Above: Michigan: Report from Hell.
You play as a cameraman, and everything's viewed through his lens, with a HUD that reflects a camera's viewfinder, and a structure that focuses heavily on visual journalism. While you're directly controlling the cameraman, the message is clear; these are tapes that someone is later viewing, and this chronicle of the horrifying night will one day be discovered. There's that familiar sense of immediacy to Michigan's horror, and it adds a commentary on the nature of voyeurism. After all, isn't found footage just the viewer watching terrible, exploitative things happening to others?
2013's Outlast focuses heavily on horrific, unpleasant events, mostly viewed through the viewfinder of the protagonist's camera. Then we have Shutter, Final Take, The Tape, 2:22:am, and even Her Story. And there's Experience 112. Experience 112 is little-known adventure game from 2007, and perhaps one of the most interesting commercial found footage titles around. In the game, you play an unknown protagonist sitting in a security booth, who must guide an amnesiac woman through a ship on which sinister sci-fi experiments have taken place. It uses an incredibly neat security desktop style interface, with a large degree of control over the cameras. It's poorly acted and not particularly scary on paper, but solely by using the found footage conceit, it manages to be greater than the sum of its parts. The game is also a rare example of found footage in which the cameras aren't being manually held. Experience 112 is notable in that it focuses heavily on establishing a relationship of intimacy and immediacy with the girl on the camera, playing to the genre's voyeuristic–yet strangely empathetic–strengths.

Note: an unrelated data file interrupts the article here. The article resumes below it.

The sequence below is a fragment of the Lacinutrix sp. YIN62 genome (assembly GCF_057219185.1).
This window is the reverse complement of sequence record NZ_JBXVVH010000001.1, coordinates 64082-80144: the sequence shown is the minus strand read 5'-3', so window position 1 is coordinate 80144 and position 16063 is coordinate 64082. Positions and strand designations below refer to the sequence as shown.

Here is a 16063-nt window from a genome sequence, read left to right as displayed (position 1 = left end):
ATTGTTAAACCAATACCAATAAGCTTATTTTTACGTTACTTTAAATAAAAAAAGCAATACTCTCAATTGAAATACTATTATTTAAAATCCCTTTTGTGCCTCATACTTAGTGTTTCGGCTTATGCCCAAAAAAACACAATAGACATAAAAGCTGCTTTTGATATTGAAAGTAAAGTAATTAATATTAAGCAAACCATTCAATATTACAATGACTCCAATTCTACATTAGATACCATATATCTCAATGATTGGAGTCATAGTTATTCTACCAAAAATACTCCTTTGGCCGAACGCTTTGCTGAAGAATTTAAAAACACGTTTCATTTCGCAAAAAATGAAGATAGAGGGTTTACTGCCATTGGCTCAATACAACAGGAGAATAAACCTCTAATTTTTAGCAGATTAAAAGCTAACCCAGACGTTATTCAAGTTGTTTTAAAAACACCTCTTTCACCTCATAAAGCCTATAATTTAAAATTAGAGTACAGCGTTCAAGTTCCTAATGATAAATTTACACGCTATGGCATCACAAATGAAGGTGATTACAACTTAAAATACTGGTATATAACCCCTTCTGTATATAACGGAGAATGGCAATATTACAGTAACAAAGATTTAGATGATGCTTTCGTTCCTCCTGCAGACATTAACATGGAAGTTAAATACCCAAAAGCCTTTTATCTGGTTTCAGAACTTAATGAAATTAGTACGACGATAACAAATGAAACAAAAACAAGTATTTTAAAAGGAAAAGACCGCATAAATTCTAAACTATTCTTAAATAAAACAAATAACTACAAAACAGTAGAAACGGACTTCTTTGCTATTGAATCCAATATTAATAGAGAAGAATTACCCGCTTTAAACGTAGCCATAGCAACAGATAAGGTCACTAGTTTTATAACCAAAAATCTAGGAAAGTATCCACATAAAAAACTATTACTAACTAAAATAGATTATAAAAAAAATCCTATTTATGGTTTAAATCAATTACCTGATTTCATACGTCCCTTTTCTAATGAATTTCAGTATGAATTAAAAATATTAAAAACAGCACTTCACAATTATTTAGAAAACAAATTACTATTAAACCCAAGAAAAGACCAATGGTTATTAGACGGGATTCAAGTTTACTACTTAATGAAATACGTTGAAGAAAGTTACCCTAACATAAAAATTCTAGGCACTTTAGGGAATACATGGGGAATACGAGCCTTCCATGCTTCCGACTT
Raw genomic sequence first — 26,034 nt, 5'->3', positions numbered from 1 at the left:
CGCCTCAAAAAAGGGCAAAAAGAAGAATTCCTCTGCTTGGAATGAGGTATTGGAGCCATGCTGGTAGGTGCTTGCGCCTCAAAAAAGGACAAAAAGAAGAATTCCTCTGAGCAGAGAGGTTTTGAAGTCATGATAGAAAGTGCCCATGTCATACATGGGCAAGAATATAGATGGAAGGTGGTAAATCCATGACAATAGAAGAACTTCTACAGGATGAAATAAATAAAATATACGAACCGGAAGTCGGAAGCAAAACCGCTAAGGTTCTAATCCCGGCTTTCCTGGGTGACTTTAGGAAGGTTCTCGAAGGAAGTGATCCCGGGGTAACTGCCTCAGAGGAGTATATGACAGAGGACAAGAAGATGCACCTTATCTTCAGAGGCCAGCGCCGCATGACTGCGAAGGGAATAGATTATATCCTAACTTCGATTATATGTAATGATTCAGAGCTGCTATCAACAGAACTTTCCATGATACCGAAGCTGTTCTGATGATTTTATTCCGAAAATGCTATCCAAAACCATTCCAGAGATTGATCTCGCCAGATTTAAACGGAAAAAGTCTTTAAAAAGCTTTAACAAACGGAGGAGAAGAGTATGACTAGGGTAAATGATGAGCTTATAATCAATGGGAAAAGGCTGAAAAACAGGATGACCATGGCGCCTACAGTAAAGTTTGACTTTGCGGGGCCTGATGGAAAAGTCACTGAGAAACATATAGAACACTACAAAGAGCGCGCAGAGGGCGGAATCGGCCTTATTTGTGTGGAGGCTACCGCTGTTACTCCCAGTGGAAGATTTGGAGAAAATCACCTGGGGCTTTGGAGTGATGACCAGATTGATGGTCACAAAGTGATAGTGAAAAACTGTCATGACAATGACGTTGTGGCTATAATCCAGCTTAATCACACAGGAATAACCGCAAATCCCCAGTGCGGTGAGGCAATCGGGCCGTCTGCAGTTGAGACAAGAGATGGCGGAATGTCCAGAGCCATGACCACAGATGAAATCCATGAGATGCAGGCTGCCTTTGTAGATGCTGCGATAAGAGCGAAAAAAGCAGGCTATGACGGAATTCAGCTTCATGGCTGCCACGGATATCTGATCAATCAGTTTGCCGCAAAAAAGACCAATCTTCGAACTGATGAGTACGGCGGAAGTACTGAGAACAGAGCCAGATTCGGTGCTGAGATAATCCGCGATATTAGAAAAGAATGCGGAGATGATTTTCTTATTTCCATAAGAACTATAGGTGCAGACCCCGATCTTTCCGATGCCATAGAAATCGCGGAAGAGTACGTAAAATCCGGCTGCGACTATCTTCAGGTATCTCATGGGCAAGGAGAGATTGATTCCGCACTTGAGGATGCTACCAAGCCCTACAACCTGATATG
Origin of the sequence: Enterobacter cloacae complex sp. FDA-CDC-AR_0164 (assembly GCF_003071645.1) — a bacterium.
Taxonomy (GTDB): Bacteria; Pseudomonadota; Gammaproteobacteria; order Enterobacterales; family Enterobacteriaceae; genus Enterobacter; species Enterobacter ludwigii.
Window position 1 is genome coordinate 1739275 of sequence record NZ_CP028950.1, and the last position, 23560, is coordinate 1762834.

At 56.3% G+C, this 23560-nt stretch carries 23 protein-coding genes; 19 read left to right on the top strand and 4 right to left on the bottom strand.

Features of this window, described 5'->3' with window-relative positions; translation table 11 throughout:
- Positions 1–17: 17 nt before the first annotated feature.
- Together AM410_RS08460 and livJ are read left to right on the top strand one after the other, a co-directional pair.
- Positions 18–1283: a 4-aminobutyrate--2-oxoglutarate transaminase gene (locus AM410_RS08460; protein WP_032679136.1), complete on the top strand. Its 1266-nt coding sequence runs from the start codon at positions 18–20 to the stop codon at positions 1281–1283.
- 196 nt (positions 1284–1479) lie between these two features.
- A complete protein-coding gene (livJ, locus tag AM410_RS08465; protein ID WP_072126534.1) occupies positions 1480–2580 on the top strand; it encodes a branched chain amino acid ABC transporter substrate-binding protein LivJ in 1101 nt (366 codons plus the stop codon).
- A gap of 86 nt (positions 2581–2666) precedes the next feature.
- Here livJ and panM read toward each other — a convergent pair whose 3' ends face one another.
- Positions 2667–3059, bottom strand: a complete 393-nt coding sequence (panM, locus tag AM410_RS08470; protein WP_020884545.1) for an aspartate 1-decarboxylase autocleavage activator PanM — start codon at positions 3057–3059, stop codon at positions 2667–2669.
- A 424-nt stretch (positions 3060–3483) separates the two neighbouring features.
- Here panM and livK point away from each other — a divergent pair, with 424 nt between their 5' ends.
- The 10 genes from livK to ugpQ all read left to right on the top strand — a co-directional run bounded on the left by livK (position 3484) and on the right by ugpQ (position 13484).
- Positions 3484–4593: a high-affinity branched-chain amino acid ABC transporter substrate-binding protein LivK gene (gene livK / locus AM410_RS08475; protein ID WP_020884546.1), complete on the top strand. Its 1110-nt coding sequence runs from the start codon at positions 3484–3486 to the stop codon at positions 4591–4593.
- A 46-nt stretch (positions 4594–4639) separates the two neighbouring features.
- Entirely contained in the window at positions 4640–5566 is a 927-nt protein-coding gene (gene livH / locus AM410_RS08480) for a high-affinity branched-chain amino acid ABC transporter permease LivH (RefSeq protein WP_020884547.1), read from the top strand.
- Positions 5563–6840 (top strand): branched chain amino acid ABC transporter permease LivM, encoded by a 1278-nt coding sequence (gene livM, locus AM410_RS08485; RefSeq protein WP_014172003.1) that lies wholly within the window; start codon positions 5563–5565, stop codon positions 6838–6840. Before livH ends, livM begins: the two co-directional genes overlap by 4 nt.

Above: Experience 112. Which brings us to the recent Resident Evil 7, the first main series Resident Evil to be in first person. Arguably, the shift to first person could be seen as the series tapping into the immediacy of the found footage genre itself, although, of course, numerous games adopt that viewpoint. But Resident Evil 7 also utilizes the concept of found footage throughout its narrative, and the series has always had one foot in the found footage genre. Or, at least a toe.